Hot by Mark Hertsgaard, Swamplandia!, and Vilmorin Vegetables: Review
This week: Nathaniel Rich says the green movement's greatest problem is lack of imagination, Malcolm Jones hails "a first-class nightmare" in Swamplandia!, and a delicious, illustrated slice of French history.
Welcome to the Total Weather Apocalypse
Climate change is too mild a term to describe the terrifying changes the earth will experience as it heats, says reviewer Nathaniel Rich. We need artists and filmmakers to awaken America to the disaster ahead.
The green movement, like the nuclear movement before it, is in the awkward position of having to forecast events that no one on earth has experienced before: namely, the extinction of human beings. The anti-nukies were fond of quoting from eschatology—Revelation primarily—to summon the apocalyptic scenarios that a nuclear war would unleash. J. Robert Oppenheimer, after watching the explosion of the first atomic bomb at Alamogordo, New Mexico, was reminded of a line from Hindu scripture: "Now I am become death, shatterer of worlds."
Greenies, when pressed to describe the onset of transformational climate change, often turn to a somewhat milder metaphor from the Industrial Age. A version of it appears near the beginning Mark Hertsgaard's new assessment of the environmental crisis, Hot: Living Through the Next Fifty Years on Earth:
Imagine that our civilization is traveling in a train, heading downhill, picking up speed, and approaching a landscape obscured by storm clouds. We can hit the brakes by reducing greenhouse-gas emissions, and we must. But the train's momentum ensures that it will be a long time before we actually come to a halt, and before we do, we will cross a great deal of unknown territory.
The train metaphor has several telling shortcomings. For it to reflect reality, certain revisions would need to be made. Most of the train's passengers, for starters, are unaware that the train is headed for disaster. The conductor (the U.S.) may realize the trouble we're in, but if so, he has been shackled and locked in a utility closet by kamikaze hijackers (ExxonMobil, the U.S. Chamber of Commerce, Koch Industries, the Republican Party). Also the train is not going downhill; it has run off a cliff. We can hit the brakes, but that won't save us from the plunge.
The green movement has political problems, publicity problems, and money problems, but one of its most fatal concerns is a language problem. "Global warming" is a flaccid, misdirected term. The concern about rising temperatures is not that the globe will suffer. Earth will be fine: It's tolerated ice ages and an age, between 30 million and 100 million years ago, when the planet was 29 degrees Fahrenheit warmer than it is today and the Antarctic ice sheet did not exist. The planet will survive this. Human beings will not. "Climate change" is even worse—the climate changes every day, after all. We need something stronger. Auto-Extinction. Carbon Poisoning. Weather Apocalypse. As in: At current emission levels, we will suffer Total Weather Apocalypse by 2050.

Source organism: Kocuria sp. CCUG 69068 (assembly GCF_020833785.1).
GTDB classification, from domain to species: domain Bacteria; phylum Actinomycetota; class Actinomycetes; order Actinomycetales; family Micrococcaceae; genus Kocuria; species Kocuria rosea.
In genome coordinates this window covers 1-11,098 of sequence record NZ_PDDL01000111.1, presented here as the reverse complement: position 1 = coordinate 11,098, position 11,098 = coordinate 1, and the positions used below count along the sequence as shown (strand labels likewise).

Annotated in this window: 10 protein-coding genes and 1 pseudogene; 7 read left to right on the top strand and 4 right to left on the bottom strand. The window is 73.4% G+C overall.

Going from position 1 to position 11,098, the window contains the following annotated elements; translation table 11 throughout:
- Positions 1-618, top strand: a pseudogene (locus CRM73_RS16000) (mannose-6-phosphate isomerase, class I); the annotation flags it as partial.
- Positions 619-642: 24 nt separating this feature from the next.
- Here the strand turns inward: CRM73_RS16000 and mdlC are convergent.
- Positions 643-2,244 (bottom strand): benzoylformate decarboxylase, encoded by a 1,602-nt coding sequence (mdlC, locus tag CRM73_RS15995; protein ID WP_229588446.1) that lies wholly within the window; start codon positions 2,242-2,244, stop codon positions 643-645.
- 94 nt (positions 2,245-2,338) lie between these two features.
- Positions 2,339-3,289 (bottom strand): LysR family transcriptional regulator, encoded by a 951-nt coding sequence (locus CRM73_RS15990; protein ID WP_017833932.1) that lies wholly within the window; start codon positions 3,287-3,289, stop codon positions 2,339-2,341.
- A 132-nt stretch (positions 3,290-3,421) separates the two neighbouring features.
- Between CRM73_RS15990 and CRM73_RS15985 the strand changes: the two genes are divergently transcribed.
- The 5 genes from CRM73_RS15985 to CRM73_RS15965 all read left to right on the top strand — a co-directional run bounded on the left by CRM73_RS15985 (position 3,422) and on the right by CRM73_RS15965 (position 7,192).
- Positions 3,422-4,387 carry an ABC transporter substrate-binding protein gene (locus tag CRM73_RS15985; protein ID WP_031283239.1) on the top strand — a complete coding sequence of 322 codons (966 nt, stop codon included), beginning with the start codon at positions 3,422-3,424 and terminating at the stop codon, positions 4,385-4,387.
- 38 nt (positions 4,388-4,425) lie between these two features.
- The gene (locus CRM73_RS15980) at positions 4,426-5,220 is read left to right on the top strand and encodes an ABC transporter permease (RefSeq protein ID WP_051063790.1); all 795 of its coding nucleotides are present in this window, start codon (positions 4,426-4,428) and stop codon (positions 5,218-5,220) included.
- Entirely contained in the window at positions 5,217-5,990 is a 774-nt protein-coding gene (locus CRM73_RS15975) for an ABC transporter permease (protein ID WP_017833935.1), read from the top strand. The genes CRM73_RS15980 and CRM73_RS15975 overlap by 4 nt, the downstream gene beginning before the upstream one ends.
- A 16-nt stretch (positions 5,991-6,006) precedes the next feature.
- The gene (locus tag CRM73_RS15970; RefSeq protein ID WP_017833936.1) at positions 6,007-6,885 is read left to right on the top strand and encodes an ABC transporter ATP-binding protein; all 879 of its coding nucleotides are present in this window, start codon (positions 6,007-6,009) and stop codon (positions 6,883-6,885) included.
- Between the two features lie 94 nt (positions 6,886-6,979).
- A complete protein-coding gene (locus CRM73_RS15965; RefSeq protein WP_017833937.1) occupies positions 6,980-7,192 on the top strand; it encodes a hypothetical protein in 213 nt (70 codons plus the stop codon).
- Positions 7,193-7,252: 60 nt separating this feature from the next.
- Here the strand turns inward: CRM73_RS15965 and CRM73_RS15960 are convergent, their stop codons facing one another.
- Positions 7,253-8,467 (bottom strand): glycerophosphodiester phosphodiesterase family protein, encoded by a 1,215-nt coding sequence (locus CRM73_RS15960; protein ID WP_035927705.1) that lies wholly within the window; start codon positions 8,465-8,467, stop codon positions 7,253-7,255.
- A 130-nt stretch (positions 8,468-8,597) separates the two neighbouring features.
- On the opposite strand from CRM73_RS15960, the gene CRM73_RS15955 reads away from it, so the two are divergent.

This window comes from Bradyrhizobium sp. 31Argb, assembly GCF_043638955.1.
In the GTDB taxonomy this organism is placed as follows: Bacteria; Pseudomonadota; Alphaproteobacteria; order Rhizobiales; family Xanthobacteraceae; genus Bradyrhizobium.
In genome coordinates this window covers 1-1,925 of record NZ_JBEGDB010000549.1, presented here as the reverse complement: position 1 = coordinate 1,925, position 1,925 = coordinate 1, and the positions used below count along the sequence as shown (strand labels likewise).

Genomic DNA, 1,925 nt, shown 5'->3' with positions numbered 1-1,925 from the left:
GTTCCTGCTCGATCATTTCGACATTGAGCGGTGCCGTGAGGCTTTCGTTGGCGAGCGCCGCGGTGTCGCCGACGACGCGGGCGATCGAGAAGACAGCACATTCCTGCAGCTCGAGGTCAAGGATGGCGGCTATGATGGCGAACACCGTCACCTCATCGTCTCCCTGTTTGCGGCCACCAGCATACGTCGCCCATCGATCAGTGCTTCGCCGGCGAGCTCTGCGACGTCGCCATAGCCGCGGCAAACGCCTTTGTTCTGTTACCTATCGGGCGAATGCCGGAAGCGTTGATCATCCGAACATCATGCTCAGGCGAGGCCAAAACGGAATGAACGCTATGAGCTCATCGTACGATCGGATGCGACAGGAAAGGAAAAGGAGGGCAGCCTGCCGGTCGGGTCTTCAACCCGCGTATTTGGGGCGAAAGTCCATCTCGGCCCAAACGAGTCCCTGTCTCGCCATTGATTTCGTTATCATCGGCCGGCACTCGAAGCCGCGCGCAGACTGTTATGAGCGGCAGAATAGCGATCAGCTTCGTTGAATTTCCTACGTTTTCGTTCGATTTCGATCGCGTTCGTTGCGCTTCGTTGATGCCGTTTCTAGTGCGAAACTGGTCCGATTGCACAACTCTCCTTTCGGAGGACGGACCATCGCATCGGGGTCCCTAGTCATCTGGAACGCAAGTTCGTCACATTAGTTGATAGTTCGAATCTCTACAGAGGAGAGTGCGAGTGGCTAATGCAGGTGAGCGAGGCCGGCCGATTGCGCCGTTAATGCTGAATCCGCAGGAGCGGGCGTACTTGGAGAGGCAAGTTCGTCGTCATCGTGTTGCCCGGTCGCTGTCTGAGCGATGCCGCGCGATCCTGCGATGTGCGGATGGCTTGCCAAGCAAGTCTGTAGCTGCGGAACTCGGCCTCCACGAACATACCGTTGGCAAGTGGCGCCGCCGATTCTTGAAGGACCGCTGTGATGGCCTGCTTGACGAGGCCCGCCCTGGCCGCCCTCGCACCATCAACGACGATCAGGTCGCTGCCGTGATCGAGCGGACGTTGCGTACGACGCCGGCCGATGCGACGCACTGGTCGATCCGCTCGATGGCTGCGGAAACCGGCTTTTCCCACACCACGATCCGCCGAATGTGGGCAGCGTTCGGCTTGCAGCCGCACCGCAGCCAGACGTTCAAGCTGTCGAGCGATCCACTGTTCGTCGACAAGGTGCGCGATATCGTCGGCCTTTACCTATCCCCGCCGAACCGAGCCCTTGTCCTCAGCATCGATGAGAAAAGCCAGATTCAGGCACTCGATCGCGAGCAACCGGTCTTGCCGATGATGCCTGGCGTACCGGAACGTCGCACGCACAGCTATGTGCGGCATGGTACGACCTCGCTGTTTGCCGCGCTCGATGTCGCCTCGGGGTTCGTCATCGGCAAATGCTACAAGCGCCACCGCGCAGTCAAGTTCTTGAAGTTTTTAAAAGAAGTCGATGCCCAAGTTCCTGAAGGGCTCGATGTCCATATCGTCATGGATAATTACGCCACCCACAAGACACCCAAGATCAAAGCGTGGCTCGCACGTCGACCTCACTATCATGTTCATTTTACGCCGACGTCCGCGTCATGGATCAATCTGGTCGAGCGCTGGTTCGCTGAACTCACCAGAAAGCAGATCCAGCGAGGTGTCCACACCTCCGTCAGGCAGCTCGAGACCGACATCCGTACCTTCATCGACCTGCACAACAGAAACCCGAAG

The language problem is connected to the green movement's other major challenge: failure of imagination. Here the movement begins at a significant disadvantage. The human mind is uniquely unprepared to grasp the basic facts of Weather Apocalypse for two reasons. For one, the transformation is gradual, taking decades. If the mortgage and personal debt crises have taught us anything, it's that Americans are not good at planning in advance—not two years, let alone two generations. If every day of 2011 is three degrees warmer than every day of 2010, you wouldn't be able to tell the difference. But plants, animals, and insects would—this is why the migration patterns of thousands of species have advanced toward the North and South Poles by about four miles per decade during the last 50 years. Mountains would also "notice"—that is why their snowpacks are shrinking, and melting into the sea.
The second disadvantage is the scale of the transformation. It is far too profound to intuit. Hertsgaard explains, for instance, that three feet of sea level rise (a figure within cautious estimates for the next century) would put an estimated 28 square miles of Shanghai underwater. Two feet of sea rise would put "2,200 miles of roads in Washington, DC, Virginia, Maryland, and North Carolina at risk of regular inundation." This sounds scary enough. But it's very hard to imagine what that would look like, what it really means.
Hertsgaard's book is filled with facts like this. If current emissions trends persist, "the concentration of greenhouse gases in the atmosphere will exceed 700 parts per million by 2100." The temperature will increase by a "minimum of 9°F over the average temperature of the pre-industrial era. The Earth would be hotter than at any time in the past 50 million years." And "the aquifers beneath the North China Plain—which is home to more than 200 million people and produces 60 percent of China's wheat—will dry up entirely in 30 years."